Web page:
Are Platypus Dangerous? (Venomous or not?)

The platypus is an interesting animal and the only mammal that lays eggs. It looks more interesting due to its duck-like beak, which it uses in lake beds to dig out invertebrates. Today, we are going to discuss if platypus is a dangerous animal. 

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Are Platypus Dangerous?

Platypus are dangerous animals, but only during the mating season. The male platypus has a horny spike containing dangerous venom on the rear foot, using it to protect his territory. This way, the male platypus becomes one of the only mammals on earth that have venom.

Each of the rear legs of a male platypus has a spur that looks like a scary claw. This spur is connected to its venom gland, which increases during breeding.

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Are female platypus venomous?

Female platypus are not venomous because their spur containing venom falls off before adulthood. You can tell apart female from male platypus based on do they have spur or not.

Adult females lack this venomous spur, but young females have small vestigial spur sheaths shed before maturity. Only spurs contain venom on the platypus body, so there is no venom if there are no spurs.

Why do only male platypus spurs have venom?

Scientists think that males use these spurs to compete with rivals during the breeding season.


Can a platypus kill a human?

Platypus can’t kill a human as its venom isn’t strong enough to kill us, and there are no records of humans killed by platypus. Also, platypus uses his venomous “weapon” during mating season to show dominance, which is usually springtime.

Even though platypus’s venom probably won’t kill you, it can cause swelling at the wound site, which results in extreme pain that could last for weeks.

This sometimes happens to fishermen, zookeepers, or biologists when handling male platypuses during the breeding season.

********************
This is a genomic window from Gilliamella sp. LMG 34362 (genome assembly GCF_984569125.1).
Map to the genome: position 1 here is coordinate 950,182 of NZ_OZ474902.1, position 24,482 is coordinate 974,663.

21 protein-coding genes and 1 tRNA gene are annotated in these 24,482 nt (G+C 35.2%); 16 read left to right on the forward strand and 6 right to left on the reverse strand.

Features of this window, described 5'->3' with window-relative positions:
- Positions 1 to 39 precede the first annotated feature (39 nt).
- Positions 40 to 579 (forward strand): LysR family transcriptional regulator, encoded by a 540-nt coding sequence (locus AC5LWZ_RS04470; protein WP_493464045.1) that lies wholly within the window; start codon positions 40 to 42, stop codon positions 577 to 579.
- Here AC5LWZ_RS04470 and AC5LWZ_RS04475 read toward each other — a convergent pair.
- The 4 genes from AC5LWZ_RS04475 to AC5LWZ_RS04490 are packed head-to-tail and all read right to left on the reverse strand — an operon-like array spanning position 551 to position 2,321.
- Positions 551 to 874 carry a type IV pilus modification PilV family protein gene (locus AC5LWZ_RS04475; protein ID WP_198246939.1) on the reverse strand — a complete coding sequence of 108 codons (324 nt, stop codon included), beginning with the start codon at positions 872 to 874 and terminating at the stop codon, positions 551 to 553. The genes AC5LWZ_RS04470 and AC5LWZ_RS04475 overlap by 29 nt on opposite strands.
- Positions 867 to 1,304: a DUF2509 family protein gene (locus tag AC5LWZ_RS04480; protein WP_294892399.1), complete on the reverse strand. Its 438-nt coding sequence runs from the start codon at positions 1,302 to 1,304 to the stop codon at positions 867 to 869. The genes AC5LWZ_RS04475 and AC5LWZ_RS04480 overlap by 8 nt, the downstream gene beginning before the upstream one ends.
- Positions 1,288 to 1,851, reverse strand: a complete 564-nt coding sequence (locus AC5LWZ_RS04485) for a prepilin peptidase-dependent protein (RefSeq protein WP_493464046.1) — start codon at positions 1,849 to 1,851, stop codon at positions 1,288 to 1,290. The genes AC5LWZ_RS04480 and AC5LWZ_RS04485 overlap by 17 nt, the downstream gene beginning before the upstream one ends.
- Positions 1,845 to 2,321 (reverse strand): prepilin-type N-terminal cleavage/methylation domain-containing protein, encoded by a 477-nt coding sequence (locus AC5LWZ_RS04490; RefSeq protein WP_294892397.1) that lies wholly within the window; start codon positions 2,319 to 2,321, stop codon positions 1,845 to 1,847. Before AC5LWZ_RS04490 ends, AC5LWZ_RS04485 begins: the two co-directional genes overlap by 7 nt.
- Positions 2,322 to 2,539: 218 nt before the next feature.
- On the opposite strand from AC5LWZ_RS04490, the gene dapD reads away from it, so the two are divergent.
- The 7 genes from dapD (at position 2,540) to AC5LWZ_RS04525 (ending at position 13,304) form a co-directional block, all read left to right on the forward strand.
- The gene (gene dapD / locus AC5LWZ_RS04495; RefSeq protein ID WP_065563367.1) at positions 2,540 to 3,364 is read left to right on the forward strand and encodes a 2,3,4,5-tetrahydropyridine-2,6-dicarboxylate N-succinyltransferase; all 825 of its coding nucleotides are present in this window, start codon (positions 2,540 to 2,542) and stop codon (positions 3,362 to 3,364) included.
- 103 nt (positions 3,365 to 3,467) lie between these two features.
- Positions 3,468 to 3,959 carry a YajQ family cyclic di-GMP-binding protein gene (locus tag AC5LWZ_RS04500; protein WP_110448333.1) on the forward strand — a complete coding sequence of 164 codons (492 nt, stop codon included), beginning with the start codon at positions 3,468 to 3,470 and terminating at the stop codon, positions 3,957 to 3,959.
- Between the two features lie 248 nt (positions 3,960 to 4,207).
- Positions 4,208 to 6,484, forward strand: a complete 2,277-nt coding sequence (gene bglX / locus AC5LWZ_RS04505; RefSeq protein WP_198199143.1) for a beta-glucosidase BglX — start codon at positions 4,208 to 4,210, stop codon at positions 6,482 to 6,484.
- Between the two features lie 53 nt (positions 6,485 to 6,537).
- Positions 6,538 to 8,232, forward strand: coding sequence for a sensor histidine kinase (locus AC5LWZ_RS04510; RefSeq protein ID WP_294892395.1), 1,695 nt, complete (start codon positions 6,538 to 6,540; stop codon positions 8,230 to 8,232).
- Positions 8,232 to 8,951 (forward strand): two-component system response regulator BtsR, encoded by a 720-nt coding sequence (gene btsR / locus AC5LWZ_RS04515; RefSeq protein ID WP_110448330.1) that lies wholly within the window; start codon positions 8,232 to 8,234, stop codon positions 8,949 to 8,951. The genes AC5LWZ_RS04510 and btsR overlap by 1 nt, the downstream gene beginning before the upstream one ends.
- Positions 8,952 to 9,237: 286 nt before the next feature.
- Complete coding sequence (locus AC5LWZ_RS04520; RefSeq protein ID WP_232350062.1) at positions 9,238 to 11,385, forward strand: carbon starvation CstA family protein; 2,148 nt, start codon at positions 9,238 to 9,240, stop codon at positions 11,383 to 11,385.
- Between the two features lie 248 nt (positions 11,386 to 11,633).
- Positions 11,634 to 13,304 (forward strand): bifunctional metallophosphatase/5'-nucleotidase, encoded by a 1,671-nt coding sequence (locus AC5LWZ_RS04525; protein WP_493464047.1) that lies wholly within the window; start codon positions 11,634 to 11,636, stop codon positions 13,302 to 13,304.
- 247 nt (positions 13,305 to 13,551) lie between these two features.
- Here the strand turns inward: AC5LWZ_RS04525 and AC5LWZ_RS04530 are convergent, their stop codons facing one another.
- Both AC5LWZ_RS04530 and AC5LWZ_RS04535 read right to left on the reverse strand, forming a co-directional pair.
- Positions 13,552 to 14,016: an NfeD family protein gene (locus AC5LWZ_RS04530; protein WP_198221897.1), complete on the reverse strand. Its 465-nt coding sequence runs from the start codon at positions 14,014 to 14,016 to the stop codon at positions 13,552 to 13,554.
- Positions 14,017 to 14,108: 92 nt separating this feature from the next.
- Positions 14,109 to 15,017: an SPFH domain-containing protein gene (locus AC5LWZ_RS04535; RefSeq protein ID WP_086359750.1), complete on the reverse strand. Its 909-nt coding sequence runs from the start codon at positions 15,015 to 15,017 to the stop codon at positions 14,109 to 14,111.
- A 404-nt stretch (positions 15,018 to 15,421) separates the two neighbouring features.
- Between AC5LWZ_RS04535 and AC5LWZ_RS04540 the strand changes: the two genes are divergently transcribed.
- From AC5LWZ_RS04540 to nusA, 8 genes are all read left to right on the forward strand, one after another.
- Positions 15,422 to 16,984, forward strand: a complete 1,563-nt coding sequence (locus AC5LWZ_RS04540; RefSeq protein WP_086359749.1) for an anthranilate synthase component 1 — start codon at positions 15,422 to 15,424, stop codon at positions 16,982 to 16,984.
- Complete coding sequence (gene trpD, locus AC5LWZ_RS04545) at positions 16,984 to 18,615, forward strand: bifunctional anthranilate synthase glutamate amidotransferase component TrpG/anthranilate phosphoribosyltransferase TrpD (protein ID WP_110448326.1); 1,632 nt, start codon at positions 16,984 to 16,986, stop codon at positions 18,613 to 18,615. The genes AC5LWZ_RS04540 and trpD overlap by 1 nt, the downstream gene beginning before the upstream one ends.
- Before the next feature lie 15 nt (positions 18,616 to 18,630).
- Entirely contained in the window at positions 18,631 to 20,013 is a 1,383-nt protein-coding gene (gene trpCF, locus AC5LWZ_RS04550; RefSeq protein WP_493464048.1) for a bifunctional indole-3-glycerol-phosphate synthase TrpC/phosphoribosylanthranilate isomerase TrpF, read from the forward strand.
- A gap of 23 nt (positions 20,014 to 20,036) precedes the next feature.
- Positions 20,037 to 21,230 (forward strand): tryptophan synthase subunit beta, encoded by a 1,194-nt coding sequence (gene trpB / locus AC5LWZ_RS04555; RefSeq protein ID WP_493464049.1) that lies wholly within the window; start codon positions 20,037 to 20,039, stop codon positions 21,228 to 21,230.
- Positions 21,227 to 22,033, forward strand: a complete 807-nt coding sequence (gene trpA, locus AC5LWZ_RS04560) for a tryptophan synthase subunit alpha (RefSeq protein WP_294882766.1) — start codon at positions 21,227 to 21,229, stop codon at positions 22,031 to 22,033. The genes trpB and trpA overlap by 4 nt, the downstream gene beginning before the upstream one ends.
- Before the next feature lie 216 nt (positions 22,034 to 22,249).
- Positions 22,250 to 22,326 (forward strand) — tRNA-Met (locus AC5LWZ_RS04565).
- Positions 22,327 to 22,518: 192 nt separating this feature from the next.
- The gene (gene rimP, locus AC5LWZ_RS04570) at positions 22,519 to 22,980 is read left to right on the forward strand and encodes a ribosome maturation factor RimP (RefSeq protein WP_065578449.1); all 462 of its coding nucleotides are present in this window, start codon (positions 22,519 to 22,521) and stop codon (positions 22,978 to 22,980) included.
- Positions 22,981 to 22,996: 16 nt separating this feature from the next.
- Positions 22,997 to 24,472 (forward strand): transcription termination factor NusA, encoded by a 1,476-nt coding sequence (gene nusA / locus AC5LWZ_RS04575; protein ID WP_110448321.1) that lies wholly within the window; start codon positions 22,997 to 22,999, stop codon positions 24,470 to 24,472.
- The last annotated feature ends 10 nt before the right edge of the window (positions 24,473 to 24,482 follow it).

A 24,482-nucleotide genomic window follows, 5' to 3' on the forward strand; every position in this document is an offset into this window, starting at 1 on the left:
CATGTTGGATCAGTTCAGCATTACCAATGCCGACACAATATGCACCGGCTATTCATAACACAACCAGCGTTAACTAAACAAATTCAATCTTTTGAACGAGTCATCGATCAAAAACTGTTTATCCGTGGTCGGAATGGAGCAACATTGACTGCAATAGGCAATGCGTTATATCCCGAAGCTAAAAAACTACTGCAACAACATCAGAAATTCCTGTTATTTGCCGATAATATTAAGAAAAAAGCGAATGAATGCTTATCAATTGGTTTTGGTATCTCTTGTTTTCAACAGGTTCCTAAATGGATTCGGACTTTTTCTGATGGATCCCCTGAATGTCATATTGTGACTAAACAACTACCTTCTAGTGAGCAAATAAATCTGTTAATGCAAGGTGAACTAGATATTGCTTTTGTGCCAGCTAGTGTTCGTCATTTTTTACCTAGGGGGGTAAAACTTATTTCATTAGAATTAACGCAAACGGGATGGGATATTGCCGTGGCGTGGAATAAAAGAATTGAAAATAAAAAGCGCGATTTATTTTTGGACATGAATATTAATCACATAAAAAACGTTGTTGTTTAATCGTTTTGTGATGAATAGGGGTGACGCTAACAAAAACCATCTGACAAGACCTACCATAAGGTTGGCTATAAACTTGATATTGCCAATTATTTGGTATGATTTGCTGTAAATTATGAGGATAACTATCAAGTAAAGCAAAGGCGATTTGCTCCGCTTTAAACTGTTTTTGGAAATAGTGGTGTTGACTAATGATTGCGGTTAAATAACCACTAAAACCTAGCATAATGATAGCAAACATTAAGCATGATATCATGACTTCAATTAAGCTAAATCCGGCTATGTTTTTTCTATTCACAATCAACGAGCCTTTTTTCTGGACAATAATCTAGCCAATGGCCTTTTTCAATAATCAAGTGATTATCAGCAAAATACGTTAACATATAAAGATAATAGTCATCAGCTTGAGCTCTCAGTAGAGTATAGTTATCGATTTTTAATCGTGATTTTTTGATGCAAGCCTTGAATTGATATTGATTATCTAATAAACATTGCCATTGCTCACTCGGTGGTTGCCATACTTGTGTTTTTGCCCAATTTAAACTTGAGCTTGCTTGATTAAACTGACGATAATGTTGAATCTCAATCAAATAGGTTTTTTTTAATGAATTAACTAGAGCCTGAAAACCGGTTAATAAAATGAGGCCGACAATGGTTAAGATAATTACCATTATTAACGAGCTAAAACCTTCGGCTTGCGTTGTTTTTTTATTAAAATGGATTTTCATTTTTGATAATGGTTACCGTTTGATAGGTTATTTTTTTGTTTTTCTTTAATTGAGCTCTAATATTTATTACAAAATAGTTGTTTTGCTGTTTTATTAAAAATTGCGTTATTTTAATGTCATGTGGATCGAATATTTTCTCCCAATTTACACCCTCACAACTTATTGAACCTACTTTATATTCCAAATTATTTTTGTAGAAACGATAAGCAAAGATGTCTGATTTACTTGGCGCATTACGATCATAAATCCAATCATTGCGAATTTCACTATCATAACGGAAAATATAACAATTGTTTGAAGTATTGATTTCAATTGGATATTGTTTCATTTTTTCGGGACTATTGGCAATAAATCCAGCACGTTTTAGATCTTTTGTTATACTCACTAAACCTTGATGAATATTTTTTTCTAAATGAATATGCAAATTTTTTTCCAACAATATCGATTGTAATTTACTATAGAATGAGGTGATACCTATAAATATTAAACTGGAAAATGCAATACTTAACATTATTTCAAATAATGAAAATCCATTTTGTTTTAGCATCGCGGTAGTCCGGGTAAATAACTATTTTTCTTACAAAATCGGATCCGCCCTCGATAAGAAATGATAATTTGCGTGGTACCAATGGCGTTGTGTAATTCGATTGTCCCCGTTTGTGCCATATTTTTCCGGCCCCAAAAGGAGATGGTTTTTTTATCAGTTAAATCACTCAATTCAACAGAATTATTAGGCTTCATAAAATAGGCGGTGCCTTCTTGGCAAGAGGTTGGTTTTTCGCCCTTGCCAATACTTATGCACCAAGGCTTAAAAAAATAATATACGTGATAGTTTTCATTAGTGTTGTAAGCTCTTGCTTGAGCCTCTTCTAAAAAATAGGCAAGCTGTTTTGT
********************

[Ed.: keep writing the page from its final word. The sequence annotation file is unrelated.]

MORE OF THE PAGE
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Suppose a person makes a male platypus feel threatened, particularly during mating season. In that case, the platypus can be dangerous and may produce his secret weapon and viciously drive his spurs into his provoke.

Can platypus kill a dog?

Potentially platypus can kill a dog with its venom as the dog is a smaller animal than us humans and only if venom would be directly injected into major blood vessels. Still, there is no certain evidence of this ever happening. On the other hand, the platypus is more vulnerable to other animals, including dogs, when crossing between creeks and dams.

For example, a platypus was found dead in 2020 along Cockatoo Creek, about an hour’s drive east from Melbourne, and the vet confirmed a dog most likely killed it.

There have been opposite testimonies from different hunters, especially those in the 1800s where platypus-dogs attacks occurred more often due to dogs pulling platypus from the water after being shot to provide a pelt.

Platypus swimming
Platypus swimming

One hunter claimed that four of his dogs died after being spurred by platypus. Another hunter reported that his dog survived being spurred on three occasions (dog’s head), and his dog had less and less severe effects.

A few laboratory trials have also injected platypus venom into rabbits and mice with two opposite results.

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When the venom was injected under the skin, animals survived, but animals died if it was injected directly into a vein. In real-life situations, when platypus and dog would get into a fight, the most likely first situation would happen, and dogs would most likely experience swelling for a few days.

Are platypus aggressive?